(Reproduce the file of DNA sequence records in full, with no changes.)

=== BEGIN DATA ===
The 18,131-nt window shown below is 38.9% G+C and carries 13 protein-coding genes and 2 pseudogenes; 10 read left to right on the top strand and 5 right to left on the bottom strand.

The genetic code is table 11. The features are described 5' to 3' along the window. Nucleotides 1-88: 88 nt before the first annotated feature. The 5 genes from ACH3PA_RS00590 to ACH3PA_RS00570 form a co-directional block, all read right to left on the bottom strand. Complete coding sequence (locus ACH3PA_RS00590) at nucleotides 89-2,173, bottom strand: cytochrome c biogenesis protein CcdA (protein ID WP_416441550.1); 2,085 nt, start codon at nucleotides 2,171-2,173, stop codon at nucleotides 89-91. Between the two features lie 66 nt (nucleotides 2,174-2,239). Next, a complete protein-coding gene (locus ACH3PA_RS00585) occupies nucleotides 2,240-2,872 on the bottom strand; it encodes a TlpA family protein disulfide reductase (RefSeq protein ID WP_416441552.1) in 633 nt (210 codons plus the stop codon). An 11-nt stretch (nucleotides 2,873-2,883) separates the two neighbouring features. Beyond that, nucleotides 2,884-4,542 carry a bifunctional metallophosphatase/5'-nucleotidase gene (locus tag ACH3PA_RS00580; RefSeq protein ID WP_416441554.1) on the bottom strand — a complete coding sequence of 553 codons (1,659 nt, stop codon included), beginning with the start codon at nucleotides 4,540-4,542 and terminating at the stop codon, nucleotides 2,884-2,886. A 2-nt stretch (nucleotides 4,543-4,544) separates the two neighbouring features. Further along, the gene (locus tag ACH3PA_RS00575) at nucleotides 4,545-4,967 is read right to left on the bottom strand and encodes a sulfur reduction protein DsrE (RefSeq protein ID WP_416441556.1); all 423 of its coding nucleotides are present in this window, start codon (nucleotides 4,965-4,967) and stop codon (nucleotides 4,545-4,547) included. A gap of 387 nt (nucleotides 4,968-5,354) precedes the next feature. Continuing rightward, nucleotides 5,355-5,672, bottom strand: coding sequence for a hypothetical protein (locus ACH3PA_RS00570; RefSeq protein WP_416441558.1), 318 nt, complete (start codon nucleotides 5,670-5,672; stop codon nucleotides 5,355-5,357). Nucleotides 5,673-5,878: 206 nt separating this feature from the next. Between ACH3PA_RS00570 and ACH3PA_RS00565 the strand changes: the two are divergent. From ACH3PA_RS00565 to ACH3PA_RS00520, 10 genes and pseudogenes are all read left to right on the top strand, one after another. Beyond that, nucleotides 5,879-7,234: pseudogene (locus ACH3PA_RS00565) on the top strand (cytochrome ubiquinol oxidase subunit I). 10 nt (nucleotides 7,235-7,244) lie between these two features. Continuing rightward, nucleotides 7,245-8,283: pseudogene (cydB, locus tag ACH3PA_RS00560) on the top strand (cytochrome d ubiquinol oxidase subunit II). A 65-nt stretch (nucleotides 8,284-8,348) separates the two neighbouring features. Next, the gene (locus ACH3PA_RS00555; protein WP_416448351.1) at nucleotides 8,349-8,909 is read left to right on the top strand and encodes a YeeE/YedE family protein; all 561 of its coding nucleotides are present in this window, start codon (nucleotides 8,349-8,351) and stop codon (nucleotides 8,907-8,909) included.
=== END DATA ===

The 18,131-nt window shown below is 38.9% G+C and carries 13 protein-coding genes and 2 pseudogenes; 10 read left to right on the top strand and 5 right to left on the bottom strand.

The genetic code is table 11. The features are described 5' to 3' along the window. Nucleotides 1-88: 88 nt before the first annotated feature. The 5 genes from ACH3PA_RS00590 to ACH3PA_RS00570 form a co-directional block, all read right to left on the bottom strand. Complete coding sequence (locus ACH3PA_RS00590) at nucleotides 89-2,173, bottom strand: cytochrome c biogenesis protein CcdA (protein ID WP_416441550.1); 2,085 nt, start codon at nucleotides 2,171-2,173, stop codon at nucleotides 89-91. Between the two features lie 66 nt (nucleotides 2,174-2,239). Next, a complete protein-coding gene (locus ACH3PA_RS00585) occupies nucleotides 2,240-2,872 on the bottom strand; it encodes a TlpA family protein disulfide reductase (RefSeq protein ID WP_416441552.1) in 633 nt (210 codons plus the stop codon). An 11-nt stretch (nucleotides 2,873-2,883) separates the two neighbouring features. Beyond that, nucleotides 2,884-4,542 carry a bifunctional metallophosphatase/5'-nucleotidase gene (locus tag ACH3PA_RS00580; RefSeq protein ID WP_416441554.1) on the bottom strand — a complete coding sequence of 553 codons (1,659 nt, stop codon included), beginning with the start codon at nucleotides 4,540-4,542 and terminating at the stop codon, nucleotides 2,884-2,886. A 2-nt stretch (nucleotides 4,543-4,544) separates the two neighbouring features. Further along, the gene (locus tag ACH3PA_RS00575) at nucleotides 4,545-4,967 is read right to left on the bottom strand and encodes a sulfur reduction protein DsrE (RefSeq protein ID WP_416441556.1); all 423 of its coding nucleotides are present in this window, start codon (nucleotides 4,965-4,967) and stop codon (nucleotides 4,545-4,547) included. A gap of 387 nt (nucleotides 4,968-5,354) precedes the next feature. Continuing rightward, nucleotides 5,355-5,672, bottom strand: coding sequence for a hypothetical protein (locus ACH3PA_RS00570; RefSeq protein WP_416441558.1), 318 nt, complete (start codon nucleotides 5,670-5,672; stop codon nucleotides 5,355-5,357). Nucleotides 5,673-5,878: 206 nt separating this feature from the next. Between ACH3PA_RS00570 and ACH3PA_RS00565 the strand changes: the two are divergent. From ACH3PA_RS00565 to ACH3PA_RS00520, 10 genes and pseudogenes are all read left to right on the top strand, one after another. Beyond that, nucleotides 5,879-7,234: pseudogene (locus ACH3PA_RS00565) on the top strand (cytochrome ubiquinol oxidase subunit I). 10 nt (nucleotides 7,235-7,244) lie between these two features. Continuing rightward, nucleotides 7,245-8,283: pseudogene (cydB, locus tag ACH3PA_RS00560) on the top strand (cytochrome d ubiquinol oxidase subunit II). A 65-nt stretch (nucleotides 8,284-8,348) separates the two neighbouring features. Next, the gene (locus ACH3PA_RS00555; protein WP_416448351.1) at nucleotides 8,349-8,909 is read left to right on the top strand and encodes a YeeE/YedE family protein; all 561 of its coding nucleotides are present in this window, start codon (nucleotides 8,349-8,351) and stop codon (nucleotides 8,907-8,909) included.